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the Sulbasutras‑2

Con­text of Devel­op­ment

In Indi­an civ­i­liza­tion, we saw that Geom­e­try orig­i­nat­ed in a very remote age in con­nec­tion with the con­struc­tion of the fire altars for the Vedic rit­u­als. In the course of time, geom­e­try grew beyond its orig­i­nal altar-spe­cif­ic pur­pos­es or the bounds of prac­ti­cal util­i­ty and began to be cul­ti­vat­ed as a sci­ence for its own sake.

This hap­pened in the Vedic Era when dif­fer­ent schools of geom­e­try were found­ed. More notable ones amongst them were the schools of Baud­hāyana, Āpas­tam­ba and Kātyāyana. Though the geo­met­ri­cal propo­si­tions treat­ed in all of them were almost the same, and there were many things com­mon in the meth­ods of their solu­tion, still there were oth­er things to dis­tin­guish one school from anoth­er. Even in the solu­tion of ele­men­tary propo­si­tions such as the con­struc­tion of a square, rec­tan­gle or an isosce­les trapez­i­um, dif­fer­ent schools had pref­er­en­tial lik­ing for dif­fer­en­tial meth­ods. The dif­fer­ence appears most marked in the solu­tion of the prob­lems of the divi­sion of fig­ures.

The word śul­ba (or sul­va) means a cord or rope and sūtra describes the style of the writ­ing, a com­pressed apho­ris­tic pre­sen­ta­tion in which all inessen­tial words (includ­ing, often, the verbs) are dropped. The geom­e­try described in these “Cord Sutras” is the geom­e­try that can be done with (inex­ten­si­ble) cords. The two basic ele­ments out of which the geom­e­try is built up are there­fore the cir­cle (pro­duced by fix­ing one end and tak­ing the oth­er end of a stretched cord round) and the straight line (pro­duced by stretch­ing the cord end to end). In oth­er words, they deal with ‘com­pass and ruler’ geom­e­try.So far sev­en dif­fer­ent Śul­basū­tra texts have been iden­ti­fied by schol­ars.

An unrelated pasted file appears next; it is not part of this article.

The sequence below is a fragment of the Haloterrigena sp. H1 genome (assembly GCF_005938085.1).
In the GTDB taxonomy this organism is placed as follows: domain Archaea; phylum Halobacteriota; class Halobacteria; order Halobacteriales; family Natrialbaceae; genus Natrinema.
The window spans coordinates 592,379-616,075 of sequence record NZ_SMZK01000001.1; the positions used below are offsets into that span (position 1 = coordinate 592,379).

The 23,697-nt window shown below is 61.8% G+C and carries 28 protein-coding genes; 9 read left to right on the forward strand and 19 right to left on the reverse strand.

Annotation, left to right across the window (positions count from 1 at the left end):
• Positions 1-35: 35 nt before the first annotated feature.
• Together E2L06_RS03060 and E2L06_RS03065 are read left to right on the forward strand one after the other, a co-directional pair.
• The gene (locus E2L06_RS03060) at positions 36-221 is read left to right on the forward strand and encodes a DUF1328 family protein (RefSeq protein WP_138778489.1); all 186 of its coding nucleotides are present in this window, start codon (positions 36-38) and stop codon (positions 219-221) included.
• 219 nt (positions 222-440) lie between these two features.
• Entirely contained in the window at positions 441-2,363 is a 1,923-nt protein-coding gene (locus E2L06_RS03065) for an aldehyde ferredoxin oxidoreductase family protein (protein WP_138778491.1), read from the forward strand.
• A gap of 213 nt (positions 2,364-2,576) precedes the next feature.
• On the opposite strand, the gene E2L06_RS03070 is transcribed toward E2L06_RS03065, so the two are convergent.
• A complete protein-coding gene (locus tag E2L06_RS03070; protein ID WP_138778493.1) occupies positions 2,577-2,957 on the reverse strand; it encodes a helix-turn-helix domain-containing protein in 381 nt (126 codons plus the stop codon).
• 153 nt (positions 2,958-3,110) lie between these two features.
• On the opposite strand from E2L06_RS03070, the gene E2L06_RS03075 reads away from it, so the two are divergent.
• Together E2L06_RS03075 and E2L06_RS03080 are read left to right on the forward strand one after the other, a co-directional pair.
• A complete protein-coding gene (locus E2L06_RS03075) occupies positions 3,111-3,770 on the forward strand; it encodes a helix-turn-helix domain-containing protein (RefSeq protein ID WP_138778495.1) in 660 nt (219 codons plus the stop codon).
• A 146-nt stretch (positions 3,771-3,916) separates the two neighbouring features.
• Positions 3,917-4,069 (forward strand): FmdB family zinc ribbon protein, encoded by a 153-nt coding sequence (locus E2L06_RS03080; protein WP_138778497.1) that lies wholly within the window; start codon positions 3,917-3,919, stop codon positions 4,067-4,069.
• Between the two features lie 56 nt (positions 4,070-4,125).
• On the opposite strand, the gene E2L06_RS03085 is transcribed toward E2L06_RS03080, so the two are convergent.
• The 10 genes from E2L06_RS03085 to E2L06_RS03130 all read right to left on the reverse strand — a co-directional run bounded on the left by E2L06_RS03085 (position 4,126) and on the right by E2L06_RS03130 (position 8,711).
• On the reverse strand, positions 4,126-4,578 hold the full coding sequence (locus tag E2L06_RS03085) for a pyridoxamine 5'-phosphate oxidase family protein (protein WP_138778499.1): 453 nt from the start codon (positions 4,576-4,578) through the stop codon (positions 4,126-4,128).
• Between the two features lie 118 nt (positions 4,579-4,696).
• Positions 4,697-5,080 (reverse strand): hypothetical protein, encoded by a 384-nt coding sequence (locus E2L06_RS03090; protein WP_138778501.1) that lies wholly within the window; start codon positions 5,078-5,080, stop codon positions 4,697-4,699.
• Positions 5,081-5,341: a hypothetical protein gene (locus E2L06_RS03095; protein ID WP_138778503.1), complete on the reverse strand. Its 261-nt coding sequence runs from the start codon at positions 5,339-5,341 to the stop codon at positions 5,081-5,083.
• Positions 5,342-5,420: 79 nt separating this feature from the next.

They are:

  1. Baud­hāyana-śul­basū­tra

  2. Āpas­tam­ba-śul­basū­tra

  3. Kātyāyana-śul­basū­tra

  4. Māna­va-śul­basū­tra,

  5. Maitrāyaṇa-śul­basū­tra

  6. Vāra­ha-śul­basū­tra and

  7. Vād­hūla-śul­basū­tra

Of them, the Baud­hāyana-śul­basū­tra is con­sid­ered to be the most ancient one (pri­or to 800 BCE). This assess­ment is based upon the style, com­plete­ness, and cer­tain archa­ic usages that are not that fre­quent­ly found in lat­er texts. Baud­hāyana-śul­basū­tra also presents a very sys­tem­at­ic and detailed treat­ment of sev­er­al top­ics that are skipped in lat­er texts. It is made up of three chap­ters con­sti­tut­ing about 520 sūtras (113 + 83 + 323). It is quite remark­able to just know the con­tents of the Baud­hāyana-śul­basū­tra.

Table: Top­ics cov­ered in the Baud­hāyana-śul­basū­tra

In the last arti­cle, we saw that the large altars of which the fun­da­men­tal one was of the shape of a fal­con, had to be built with 200 bricks. While this was main­ly enabled by Śul­ba-sūtras, it is impor­tant to under­stand some selec­tive math­e­mat­i­cal break­throughs achieved much ahead of the rest of the word by the Vedic civ­i­liza­tion of India. In the Vedic Era, the inter­est­ing geo­met­ri­cal achieve­ments made are the fol­low­ing ﹣

  1. Con­struc­tion of rec­ti­lin­ear (square, trapezia, etc.) and curvi­lin­ear (cir­cles, vedis, etc.) geo­met­ri­cal objects

  2. Enun­ci­a­tion of geo­met­ric prin­ci­ples and prac­ti­cal appli­ca­tion of them

  3. Trans­for­ma­tion of one geo­met­ri­cal object into anoth­er by apply­ing these prin­ci­ples

  4. Obtain­ing the val­ue of surds by means of geo­met­ri­cal con­struc­tion

  5. Esti­mat­ing the val­ue of surds in the form of a sequence of ratio­nal num­bers

  6. Dif­fer­ent meth­ods pro­posed by schol­ars to arrive at these expres­sion for the val­ue of surds ﹣ in par­tic­u­lar √2 and Pi

In the forth­com­ing arti­cles we shall delve deep into the two key math­e­mat­i­cal aspects of this era ﹣the­o­rem of Śul­ba and how √2 and Pi were born.

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